Energy security and new jobs are strong incentives for biofuels development. In this economic environment, however, such ideals must be accompanied by a balancing of the books. In short, there needs to be a demand for biofuels.
The airline industry will provide this; the critical question is when. If airlines wait until the price is right and commercial quantities are available, biofuels might never happen. To kickstart the process, airlines need to buy in early.
It seems a formidable barrier. No airline can afford to overpay for fuel in an industry where profits are small at the best of times. In fact, the issue is proving easily surmountable. Airlines view biofuels development as good public relations. There may even be a return on investment if the airline can pick up extra business based on its green credentials.
A handful of airlines taking this more far-sighted approach may be all the aviation biofuels industry needs to take off. After all, having biofuels is a bit like offering carbon offsets—and the number of passengers using that option is increasing all the time.
Biofuels will come down in price. With an expansion in production volumes, costs are certain to fall. The International Energy Agency (IEA) suggests that each doubling of the scale of capacity for new energy technologies delivers a 10-20% reduction in unit costs (see graph above).
On top of this, carbon will become increasingly expensive. Fuel costs are expected to remain in a stable band around the $80/barrel mark for 2011, but the IEA and others anticipate an inevitable long-term increase in price. Added to this will be the increasing cost of carbon once emissions trading schemes (ETS) come into play.
Aviation’s involvement in the European Union ETS starts in 2012 and, even if the recent ICAO agreement on a global approach to reducing emissions forces a dramatic U-turn, any market-based solution will put carbon prices up.
Forecasts predict that aviation biofuels will become economical in about 20 years’ time. Government support for the fledgling industry could make all the difference.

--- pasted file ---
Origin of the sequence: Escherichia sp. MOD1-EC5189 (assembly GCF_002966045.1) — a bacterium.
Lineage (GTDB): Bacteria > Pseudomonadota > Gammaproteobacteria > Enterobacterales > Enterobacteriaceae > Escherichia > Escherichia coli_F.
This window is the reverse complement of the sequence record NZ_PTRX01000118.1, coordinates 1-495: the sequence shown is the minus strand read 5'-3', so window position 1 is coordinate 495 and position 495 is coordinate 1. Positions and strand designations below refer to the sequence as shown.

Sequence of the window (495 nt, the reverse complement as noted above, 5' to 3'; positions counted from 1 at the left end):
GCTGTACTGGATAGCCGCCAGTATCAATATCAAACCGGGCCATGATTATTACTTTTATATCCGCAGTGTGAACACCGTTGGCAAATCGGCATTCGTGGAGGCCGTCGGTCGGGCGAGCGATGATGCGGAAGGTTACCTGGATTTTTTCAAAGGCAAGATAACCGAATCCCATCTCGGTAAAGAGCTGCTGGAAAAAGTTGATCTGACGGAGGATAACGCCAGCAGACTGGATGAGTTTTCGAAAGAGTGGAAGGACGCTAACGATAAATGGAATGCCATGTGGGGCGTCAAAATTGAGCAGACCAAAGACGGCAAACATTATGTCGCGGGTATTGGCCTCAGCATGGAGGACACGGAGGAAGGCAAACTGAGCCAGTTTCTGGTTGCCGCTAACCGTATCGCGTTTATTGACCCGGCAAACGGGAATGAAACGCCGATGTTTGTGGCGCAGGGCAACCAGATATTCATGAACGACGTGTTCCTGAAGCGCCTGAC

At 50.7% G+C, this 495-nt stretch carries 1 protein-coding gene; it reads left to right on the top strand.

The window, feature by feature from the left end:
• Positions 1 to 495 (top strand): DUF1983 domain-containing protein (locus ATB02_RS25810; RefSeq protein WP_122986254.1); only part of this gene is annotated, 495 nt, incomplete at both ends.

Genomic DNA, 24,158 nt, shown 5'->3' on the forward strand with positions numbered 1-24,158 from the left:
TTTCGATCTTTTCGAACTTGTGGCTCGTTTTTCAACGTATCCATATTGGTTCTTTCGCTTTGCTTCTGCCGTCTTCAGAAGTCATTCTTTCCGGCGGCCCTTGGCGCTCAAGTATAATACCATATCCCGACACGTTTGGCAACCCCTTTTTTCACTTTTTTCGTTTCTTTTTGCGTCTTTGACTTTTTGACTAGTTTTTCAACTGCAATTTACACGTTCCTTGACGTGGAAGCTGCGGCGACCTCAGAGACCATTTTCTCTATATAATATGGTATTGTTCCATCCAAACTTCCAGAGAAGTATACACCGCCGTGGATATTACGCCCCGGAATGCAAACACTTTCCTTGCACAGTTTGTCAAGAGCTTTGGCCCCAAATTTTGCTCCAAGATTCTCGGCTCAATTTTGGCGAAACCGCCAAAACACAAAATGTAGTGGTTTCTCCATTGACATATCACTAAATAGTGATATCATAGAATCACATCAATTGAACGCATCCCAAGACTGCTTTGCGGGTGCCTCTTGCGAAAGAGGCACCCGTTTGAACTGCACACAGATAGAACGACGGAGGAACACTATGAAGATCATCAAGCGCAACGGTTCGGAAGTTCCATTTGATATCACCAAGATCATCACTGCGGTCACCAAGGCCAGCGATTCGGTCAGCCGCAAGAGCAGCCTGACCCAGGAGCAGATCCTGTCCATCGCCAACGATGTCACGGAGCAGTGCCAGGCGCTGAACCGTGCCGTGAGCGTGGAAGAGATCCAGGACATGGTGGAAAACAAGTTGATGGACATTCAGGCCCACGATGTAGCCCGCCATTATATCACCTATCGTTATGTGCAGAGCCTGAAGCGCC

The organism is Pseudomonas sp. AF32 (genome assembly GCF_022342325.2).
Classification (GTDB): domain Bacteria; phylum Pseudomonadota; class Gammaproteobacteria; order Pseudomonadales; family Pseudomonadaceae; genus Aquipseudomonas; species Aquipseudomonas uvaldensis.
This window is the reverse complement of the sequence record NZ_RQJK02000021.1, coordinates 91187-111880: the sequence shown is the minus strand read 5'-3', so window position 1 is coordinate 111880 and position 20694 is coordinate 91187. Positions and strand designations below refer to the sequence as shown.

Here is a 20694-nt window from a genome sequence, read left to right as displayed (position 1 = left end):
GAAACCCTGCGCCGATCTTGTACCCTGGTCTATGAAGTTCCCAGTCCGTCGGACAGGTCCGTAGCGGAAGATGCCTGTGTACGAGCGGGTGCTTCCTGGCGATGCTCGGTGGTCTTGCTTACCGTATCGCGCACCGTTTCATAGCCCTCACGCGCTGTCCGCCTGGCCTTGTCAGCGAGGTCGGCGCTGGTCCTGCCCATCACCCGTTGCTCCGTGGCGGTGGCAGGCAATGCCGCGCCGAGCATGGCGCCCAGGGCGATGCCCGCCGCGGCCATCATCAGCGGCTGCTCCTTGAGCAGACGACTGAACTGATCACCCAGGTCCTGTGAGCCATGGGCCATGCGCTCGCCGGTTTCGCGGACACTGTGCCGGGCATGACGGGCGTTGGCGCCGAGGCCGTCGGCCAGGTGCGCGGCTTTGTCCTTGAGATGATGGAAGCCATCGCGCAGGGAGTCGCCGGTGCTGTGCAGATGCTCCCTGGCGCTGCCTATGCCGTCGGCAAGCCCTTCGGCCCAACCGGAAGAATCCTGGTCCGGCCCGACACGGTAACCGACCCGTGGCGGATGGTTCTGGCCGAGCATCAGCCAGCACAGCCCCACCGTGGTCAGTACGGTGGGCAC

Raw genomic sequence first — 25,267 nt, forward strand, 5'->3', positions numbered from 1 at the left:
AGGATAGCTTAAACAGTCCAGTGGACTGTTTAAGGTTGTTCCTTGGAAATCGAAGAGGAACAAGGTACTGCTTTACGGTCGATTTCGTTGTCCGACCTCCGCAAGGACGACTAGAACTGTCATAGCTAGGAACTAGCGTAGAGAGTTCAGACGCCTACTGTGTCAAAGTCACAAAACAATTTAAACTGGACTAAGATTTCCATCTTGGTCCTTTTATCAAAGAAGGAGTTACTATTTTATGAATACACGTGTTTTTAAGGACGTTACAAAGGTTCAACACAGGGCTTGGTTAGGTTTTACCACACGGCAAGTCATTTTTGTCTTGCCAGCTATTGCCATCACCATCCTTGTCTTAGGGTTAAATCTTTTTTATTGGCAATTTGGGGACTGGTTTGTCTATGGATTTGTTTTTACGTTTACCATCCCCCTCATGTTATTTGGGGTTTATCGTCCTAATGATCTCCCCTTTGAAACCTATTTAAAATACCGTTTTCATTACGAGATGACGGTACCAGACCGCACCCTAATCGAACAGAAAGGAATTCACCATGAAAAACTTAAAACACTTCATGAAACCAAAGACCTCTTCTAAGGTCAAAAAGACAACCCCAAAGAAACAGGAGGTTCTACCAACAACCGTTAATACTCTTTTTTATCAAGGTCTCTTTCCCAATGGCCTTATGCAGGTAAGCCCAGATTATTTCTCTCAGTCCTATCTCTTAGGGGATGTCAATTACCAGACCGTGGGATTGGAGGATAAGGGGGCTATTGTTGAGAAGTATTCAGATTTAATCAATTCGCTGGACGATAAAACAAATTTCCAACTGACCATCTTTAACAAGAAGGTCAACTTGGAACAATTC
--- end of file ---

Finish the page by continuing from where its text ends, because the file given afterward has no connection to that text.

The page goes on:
The IEA estimates that biofuels will make up about 30% of aviation fuel supplies by 2050. But a report by sustainable energy consultancy E4tech for the UK Committee on Climate Change last year projected a significant improvement on this figure if governments back biofuels and new technologies come into play. Its central estimate for aviation biofuels usage in 2050 was 85%.
At the recent Air Transport Action Group environment summit in Geneva, Doris Schröcker, Policy Officer at the European Commission’s Directorate-General for Mobility and Transport, intimated that while there may not be specific aviation policies regarding biofuels, discussions on a more general bio-energy policy are advanced. The US Department of Agriculture (USDA) and the Federal Aviation Administration (FAA) have also stated they will team up with the airline industry to work on developing renewable jet fuel.
There is also potential for collaboration with the automotive industry, which can use certain aviation fuel by-products. Automotive biofuels already receive support worth almost $1 a gallon in some countries.
“With certification expected within months, distribution and commercialization are the challenge,” says IATA’s Bisignani. “It is in the self-interest of every government to get much more involved and support the commercialization of biofuels with incentives to facilitate the needed investments.”
Regional approaches are likely in the first instance. Biofuels development may proceed better this way and a global approach is already there in the stringent specifications a fuel must meet. Only by meeting these specifications will a biofuel appeal to the global market. Local production being ramped up to meet the needs of a local hub would seem a good starting point.
“The foundations for this new, exciting industry have already been laid,” concludes Steele. “What we need now is government action to support and amplify the first moves that have been made. The industry has already demonstrated its commitment to environmental mitigation. Governments must now lend their support with legal and fiscal incentives to turn the biofuel opportunity into a win-win solution for all.”
For more information visit www.iata.org/environment